Jake later confronts illegal hoverboard racers. These races would result in many deaths, as the riders were not averse to tricking each other into fatal obstacles. Oddly, racers would willingly catch any opponents who fell off their board.[volume & issue needed]

Corruption[edit]

Ultimately, Jake would become the premiere law enforcer under the Doom administration, as the Minister of Punishment, head of the Ministry of Punishment, Federal Law Enforcement for the United States.[volume & issue needed] He creates a new police force with wide-ranging powers. Curfews are enforced. The age of legal responsibility is lowered to seven. Matt Axel joins up with the Punisher again, working out of his mobile base. He literally quits on the spot after believing Jake has gone too far in employing thought-crime devices.[volume & issue needed] In detecting homicidal tendencies in one man, the devices scan the neighbors next door who are simply enjoying spousal activities. It is not confirmed what the activities are, but the Punisher clearly indicates he disapproves of them, that they are not illegal... yet.[volume & issue needed] The homicidal man is confronted and subdued after attacking a S.H.I.E.L.D. officer. The Punisher forces one of his officers to kill the man.[volume & issue needed]

During this time, he confronts an alternate reality version of himself that is much more brutal.[volume & issue needed] Jake Gallows is killed by the Wave Spiders of Herod, after Herod gives an order to kill superheroes as part of his overthrowing of Doom's presidency.[8]

Other versions[edit]

In the 'Timestorm' version of the 2099 universe, Gallows is a loyal officer of the de-facto head of America, Alchemax CEO Tyler Stone. He attempts to follow the man's plans to destroy the super-heroes of the 'Heroic Age'. However Gallows rebels when hearing Stone speak ill of Thor. In a rage he attacks the man and both kill each other in the battle.[9]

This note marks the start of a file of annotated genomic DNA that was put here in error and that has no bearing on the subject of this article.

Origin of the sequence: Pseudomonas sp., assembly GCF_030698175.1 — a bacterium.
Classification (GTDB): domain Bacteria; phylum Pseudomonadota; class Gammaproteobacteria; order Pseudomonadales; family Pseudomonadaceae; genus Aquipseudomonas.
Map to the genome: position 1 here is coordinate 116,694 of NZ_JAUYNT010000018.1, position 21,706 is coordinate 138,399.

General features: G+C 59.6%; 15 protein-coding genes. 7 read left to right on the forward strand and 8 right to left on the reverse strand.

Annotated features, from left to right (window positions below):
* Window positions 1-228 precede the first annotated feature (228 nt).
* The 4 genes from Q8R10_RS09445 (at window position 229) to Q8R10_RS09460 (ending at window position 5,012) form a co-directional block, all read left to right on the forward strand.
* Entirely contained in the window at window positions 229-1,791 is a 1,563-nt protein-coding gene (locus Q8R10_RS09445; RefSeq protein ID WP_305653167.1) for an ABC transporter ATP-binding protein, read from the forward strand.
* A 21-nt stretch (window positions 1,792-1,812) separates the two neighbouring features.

Abilities, equipment, and base of operations[edit]

Jake Gallows is an athletic man with no superhuman powers. As a Public Eye Officer, Gallows has received police training in hand-to-hand combat and martial arts and is an expert marksman and motorcyclist. He is also a weapons expert, collecting some of the best weaponry of his time, including smart-targeting grenazers, a plasma gas cannon, and flame sticks; additionally he carries some notable firearms from the past, including a Smith & Wesson .54-caliber Magnum handgun (2015 vintage) and a Stark-Fujikawa .48-caliber Street Pacifier. One of his key weapons is the "power bat" which can vary in density settings from hard rubber to titanium, to either injure or kill an opponent. Jake keeps this set at "soft rubber" as default, a precaution which saves his life on at least one point.

The Punisher also wears a cybernetic suit of body armor of unknown materials with a "heat sink" capability, equipped with multiple technological devices, such as "face-scrambler" circuitry to avoid detection by the many security cameras on the city streets, and turbo kickboots. The armor covers his exo-muscular undersuit, which is equipped with microwave sensors, a computer trajectory mapping system, and bio-synergetic capacity for programming with various martial arts techniques and fighting styles for hand-to-hand combat.

The Punisher also uses a super-sonic motorcycle for transportation, the H.D. Stealth Stinger. This is a unique police motorcycle capable of 800 mph (1,300 km/h) speeds, equipped with an air screen, computer probability mapping system, city traffic system override capability, sound bafflers, inertia brakes, various weaponry, a projection holo-beam, and wrap-around projection holo-image system enabling functional invisibility. He has also used the Black Ambulance, which is equipped with security support systems to prevent prisoner escape.

Jake keeps a secret base in the basement of his home. The base contains a complex prison, which he uses to temporarily detain prisoners. The Punisher interrogates prisoners and when finished he executes them via an electric chair-like molecular disintegrator.

References[edit]

  1. ^ The Punisher 2099 #1 (February 1993)
  2. ^ The Punisher 2099 #2 (March 1993)
  3. ^ The Punisher War Journal #50 (January 1993)
  4. ^ The Punisher 2099 #3 (April 1993)
  5. ^ The Punisher 2099 #4 (May 1993)
  6. ^ The Punisher 2099 #5-6 (June–July 1993)
  7. ^ First in The Punisher 2099 #8 (September 1993)
  8. ^ 2099 A.D. Apocalypse (December 1995)
  9. ^ Timestorm #1-4 2009-2099 (June–October 2009)

External links[edit]